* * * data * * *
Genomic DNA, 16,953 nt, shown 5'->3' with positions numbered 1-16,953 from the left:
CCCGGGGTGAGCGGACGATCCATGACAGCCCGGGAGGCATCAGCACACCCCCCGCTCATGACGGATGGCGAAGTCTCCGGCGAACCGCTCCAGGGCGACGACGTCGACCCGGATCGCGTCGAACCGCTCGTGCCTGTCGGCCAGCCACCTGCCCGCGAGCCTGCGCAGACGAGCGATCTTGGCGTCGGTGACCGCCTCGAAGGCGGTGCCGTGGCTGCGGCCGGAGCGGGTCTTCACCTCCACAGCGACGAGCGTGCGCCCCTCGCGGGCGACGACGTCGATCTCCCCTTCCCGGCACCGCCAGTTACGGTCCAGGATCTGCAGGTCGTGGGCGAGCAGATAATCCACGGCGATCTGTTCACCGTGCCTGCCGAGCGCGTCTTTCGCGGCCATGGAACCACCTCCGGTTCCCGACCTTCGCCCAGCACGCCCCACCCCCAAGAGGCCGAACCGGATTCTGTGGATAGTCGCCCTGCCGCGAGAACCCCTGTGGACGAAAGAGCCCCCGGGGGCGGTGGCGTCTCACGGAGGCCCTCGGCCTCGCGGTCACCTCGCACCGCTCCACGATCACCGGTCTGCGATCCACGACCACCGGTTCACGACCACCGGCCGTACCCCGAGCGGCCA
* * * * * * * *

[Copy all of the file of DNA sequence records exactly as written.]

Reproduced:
Genomic DNA, 16,953 nt, shown 5'->3' with positions numbered 1-16,953 from the left:
CCCGGGGTGAGCGGACGATCCATGACAGCCCGGGAGGCATCAGCACACCCCCCGCTCATGACGGATGGCGAAGTCTCCGGCGAACCGCTCCAGGGCGACGACGTCGACCCGGATCGCGTCGAACCGCTCGTGCCTGTCGGCCAGCCACCTGCCCGCGAGCCTGCGCAGACGAGCGATCTTGGCGTCGGTGACCGCCTCGAAGGCGGTGCCGTGGCTGCGGCCGGAGCGGGTCTTCACCTCCACAGCGACGAGCGTGCGCCCCTCGCGGGCGACGACGTCGATCTCCCCTTCCCGGCACCGCCAGTTACGGTCCAGGATCTGCAGGTCGTGGGCGAGCAGATAATCCACGGCGATCTGTTCACCGTGCCTGCCGAGCGCGTCTTTCGCGGCCATGGAACCACCTCCGGTTCCCGACCTTCGCCCAGCACGCCCCACCCCCAAGAGGCCGAACCGGATTCTGTGGATAGTCGCCCTGCCGCGAGAACCCCTGTGGACGAAAGAGCCCCCGGGGGCGGTGGCGTCTCACGGAGGCCCTCGGCCTCGCGGTCACCTCGCACCGCTCCACGATCACCGGTCTGCGATCCACGACCACCGGTTCACGACCACCGGCCGTACCCCGAGCGGCCA